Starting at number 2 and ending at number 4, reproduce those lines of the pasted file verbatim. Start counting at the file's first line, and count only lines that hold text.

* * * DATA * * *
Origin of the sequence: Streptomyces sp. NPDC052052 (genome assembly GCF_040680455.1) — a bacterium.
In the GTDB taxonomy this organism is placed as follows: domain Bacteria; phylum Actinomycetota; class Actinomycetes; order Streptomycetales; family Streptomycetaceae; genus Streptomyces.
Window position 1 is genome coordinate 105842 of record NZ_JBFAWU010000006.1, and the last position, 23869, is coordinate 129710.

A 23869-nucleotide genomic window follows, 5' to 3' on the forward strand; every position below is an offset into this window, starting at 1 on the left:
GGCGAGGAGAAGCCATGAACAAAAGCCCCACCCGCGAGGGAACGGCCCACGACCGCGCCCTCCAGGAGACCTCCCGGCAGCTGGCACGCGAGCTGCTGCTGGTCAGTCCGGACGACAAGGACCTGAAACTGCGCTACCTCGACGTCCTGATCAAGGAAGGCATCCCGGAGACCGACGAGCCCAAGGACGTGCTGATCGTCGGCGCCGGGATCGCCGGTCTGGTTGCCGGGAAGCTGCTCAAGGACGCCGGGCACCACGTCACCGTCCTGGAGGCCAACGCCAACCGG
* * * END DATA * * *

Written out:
In the GTDB taxonomy this organism is placed as follows: domain Bacteria; phylum Actinomycetota; class Actinomycetes; order Streptomycetales; family Streptomycetaceae; genus Streptomyces.
Window position 1 is genome coordinate 105842 of record NZ_JBFAWU010000006.1, and the last position, 23869, is coordinate 129710.

A 23869-nucleotide genomic window follows, 5' to 3' on the forward strand; every position below is an offset into this window, starting at 1 on the left: